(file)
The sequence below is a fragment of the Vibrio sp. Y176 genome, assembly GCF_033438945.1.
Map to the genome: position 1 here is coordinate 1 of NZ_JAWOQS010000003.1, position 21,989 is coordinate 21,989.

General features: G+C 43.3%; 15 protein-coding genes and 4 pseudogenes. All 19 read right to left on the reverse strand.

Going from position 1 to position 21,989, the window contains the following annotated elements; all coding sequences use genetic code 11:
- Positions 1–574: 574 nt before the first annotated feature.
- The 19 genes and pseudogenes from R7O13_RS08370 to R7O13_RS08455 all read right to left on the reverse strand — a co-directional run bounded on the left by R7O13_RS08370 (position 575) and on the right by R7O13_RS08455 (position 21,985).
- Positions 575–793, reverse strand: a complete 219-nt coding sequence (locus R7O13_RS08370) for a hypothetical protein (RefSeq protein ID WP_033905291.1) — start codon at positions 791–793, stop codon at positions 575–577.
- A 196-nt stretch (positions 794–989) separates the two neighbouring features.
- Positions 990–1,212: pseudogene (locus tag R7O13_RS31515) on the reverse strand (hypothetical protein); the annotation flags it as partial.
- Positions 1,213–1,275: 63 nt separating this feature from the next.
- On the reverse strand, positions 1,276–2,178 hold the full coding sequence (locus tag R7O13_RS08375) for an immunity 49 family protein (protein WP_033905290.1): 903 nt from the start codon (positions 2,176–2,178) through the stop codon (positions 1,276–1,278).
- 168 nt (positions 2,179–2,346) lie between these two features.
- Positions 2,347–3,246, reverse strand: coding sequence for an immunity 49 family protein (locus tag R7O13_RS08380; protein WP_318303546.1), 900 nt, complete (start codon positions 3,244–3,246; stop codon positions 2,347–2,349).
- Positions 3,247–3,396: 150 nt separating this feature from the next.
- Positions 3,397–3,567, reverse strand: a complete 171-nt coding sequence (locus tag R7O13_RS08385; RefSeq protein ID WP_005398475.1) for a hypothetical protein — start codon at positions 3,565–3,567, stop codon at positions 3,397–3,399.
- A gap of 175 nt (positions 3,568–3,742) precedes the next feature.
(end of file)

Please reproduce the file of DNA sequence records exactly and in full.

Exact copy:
The sequence below is a fragment of the Vibrio sp. Y176 genome, assembly GCF_033438945.1.
Map to the genome: position 1 here is coordinate 1 of NZ_JAWOQS010000003.1, position 21,989 is coordinate 21,989.

General features: G+C 43.3%; 15 protein-coding genes and 4 pseudogenes. All 19 read right to left on the reverse strand.

Going from position 1 to position 21,989, the window contains the following annotated elements; all coding sequences use genetic code 11:
- Positions 1–574: 574 nt before the first annotated feature.
- The 19 genes and pseudogenes from R7O13_RS08370 to R7O13_RS08455 all read right to left on the reverse strand — a co-directional run bounded on the left by R7O13_RS08370 (position 575) and on the right by R7O13_RS08455 (position 21,985).
- Positions 575–793, reverse strand: a complete 219-nt coding sequence (locus R7O13_RS08370) for a hypothetical protein (RefSeq protein ID WP_033905291.1) — start codon at positions 791–793, stop codon at positions 575–577.
- A 196-nt stretch (positions 794–989) separates the two neighbouring features.
- Positions 990–1,212: pseudogene (locus tag R7O13_RS31515) on the reverse strand (hypothetical protein); the annotation flags it as partial.
- Positions 1,213–1,275: 63 nt separating this feature from the next.
- On the reverse strand, positions 1,276–2,178 hold the full coding sequence (locus tag R7O13_RS08375) for an immunity 49 family protein (protein WP_033905290.1): 903 nt from the start codon (positions 2,176–2,178) through the stop codon (positions 1,276–1,278).
- 168 nt (positions 2,179–2,346) lie between these two features.
- Positions 2,347–3,246, reverse strand: coding sequence for an immunity 49 family protein (locus tag R7O13_RS08380; protein WP_318303546.1), 900 nt, complete (start codon positions 3,244–3,246; stop codon positions 2,347–2,349).
- Positions 3,247–3,396: 150 nt separating this feature from the next.
- Positions 3,397–3,567, reverse strand: a complete 171-nt coding sequence (locus tag R7O13_RS08385; RefSeq protein ID WP_005398475.1) for a hypothetical protein — start codon at positions 3,565–3,567, stop codon at positions 3,397–3,399.
- A gap of 175 nt (positions 3,568–3,742) precedes the next feature.